Dickey, a journalist rather than a trained historian who has an impressive resume that includes works both of fiction and non-fiction, managed to target an extremely unique character and perspective and put these to pen admirably, drawing the reader into the narrative in the first few pages and never letting him or her go until the tale is complete. Our Man in Charleston is literally Robert Bunch, a relatively minor character who has until now essentially been lost to history, the British consul stationed in Charleston, South Carolina through much of the final decade of the antebellum years, who remained at his post until 1863. The view is decidedly a British one, which is both unfamiliar and highly informative for students of the era who in general do not look to the war from the vantage point of foreign soil. Bunch finds himself a witness – and sometimes more – to key events that include the explosive Democratic convention held in Charleston which resulted in the terminal fracture of the party that was to ensure Lincoln’s eventual win, the lead up to secession in the very nucleus of its inception, the bombardment of Fort Sumter in Charleston harbor that inaugurated the war, and a host of other events of great significance as the rebellion and the Confederacy took shape. As a journalist, author Dickey must have deliciously imagined what it must have been like to have been an eyewitness to history taking shape in this way; as a writer of a solid book of history that contains a thick sheaf of citations, rather than imagination Dickey relied upon outstanding resources in the paper trail that Bunch left behind. The author admirably sets Bunch’s perspective into the broader context of war, diplomacy, politics and much more, and it is clear that he is no novice to the wider arena in which these events occurred.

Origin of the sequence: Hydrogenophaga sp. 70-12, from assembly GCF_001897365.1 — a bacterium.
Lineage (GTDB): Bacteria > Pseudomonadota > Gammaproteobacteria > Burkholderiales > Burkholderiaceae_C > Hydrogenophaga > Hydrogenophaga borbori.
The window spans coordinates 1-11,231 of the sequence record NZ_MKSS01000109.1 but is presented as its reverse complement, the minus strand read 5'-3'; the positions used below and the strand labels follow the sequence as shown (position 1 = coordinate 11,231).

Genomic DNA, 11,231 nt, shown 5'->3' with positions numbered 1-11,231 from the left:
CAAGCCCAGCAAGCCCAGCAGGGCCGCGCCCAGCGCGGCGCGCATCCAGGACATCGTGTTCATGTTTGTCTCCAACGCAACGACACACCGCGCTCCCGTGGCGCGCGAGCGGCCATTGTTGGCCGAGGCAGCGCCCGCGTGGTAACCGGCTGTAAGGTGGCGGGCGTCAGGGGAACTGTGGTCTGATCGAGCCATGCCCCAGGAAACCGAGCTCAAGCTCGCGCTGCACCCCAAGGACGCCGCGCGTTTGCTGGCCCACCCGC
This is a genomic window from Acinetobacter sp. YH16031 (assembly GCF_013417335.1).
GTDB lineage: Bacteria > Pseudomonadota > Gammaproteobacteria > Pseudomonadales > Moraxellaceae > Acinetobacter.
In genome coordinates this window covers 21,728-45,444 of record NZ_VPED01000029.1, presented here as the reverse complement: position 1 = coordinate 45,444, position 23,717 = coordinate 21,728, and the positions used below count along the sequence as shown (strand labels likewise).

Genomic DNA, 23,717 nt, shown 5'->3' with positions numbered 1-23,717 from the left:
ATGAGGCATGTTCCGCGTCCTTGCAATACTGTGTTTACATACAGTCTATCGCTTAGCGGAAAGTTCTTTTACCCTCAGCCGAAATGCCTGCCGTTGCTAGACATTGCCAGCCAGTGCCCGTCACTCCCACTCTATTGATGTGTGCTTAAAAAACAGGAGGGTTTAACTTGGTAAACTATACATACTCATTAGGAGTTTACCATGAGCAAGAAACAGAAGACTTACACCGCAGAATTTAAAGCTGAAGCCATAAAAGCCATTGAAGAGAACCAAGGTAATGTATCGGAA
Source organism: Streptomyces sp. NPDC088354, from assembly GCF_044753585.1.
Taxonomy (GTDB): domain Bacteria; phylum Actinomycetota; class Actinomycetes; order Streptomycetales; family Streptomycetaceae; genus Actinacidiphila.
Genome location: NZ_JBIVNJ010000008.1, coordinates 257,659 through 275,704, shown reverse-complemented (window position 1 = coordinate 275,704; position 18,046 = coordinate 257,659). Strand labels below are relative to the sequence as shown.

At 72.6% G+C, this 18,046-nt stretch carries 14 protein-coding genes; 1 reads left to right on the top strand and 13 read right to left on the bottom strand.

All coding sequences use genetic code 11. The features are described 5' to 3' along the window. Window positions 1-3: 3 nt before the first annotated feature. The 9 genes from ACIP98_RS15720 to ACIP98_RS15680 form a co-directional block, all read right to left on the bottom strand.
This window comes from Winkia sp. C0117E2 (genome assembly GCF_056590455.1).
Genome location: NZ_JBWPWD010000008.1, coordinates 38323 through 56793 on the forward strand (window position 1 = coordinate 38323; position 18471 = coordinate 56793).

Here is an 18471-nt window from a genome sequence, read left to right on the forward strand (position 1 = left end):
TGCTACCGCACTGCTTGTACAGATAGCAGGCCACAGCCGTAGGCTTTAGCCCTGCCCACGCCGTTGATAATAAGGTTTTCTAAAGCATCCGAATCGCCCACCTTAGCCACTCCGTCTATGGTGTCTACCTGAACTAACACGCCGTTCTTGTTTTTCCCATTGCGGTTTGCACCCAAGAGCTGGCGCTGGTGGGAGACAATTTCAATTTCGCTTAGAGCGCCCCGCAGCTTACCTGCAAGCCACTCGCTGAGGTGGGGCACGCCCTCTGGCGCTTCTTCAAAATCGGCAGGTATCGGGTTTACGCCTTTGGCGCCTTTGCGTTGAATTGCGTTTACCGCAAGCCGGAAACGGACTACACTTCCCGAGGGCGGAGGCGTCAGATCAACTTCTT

The first third of the book is focused upon something that seems at first to have nothing to do with the later secession of South Carolina, which is some years away when Bunch arrives in Charleston in 1853 with instructions from his government to use all diplomatic means to urge a change in policy that up to that time had seen black British seaman seized and held by the authorities when ships with such crews flying the Union Jack were in port. Under the “Negro Seaman Act,” first enacted in Charleston in 1822, which inspired similar acts elsewhere in the south, free black British sailors – primarily of West Indian heritage – were seen as a kind of contagion that could potentially inspire slave uprisings: “Liberated blacks were seen as carriers of an insurrectionary plague that must be quarantined.” [p12] The law provided for this “quarantine” by mandating that such seaman be incarcerated as long as the ship was in port and holding the captain liable for the expenses this entailed; a refusal to cover such costs could result in penalties that included seizing and selling these sailors into slavery. There was also the very real danger that during incarceration they could be kidnapped and sold as human “livestock.”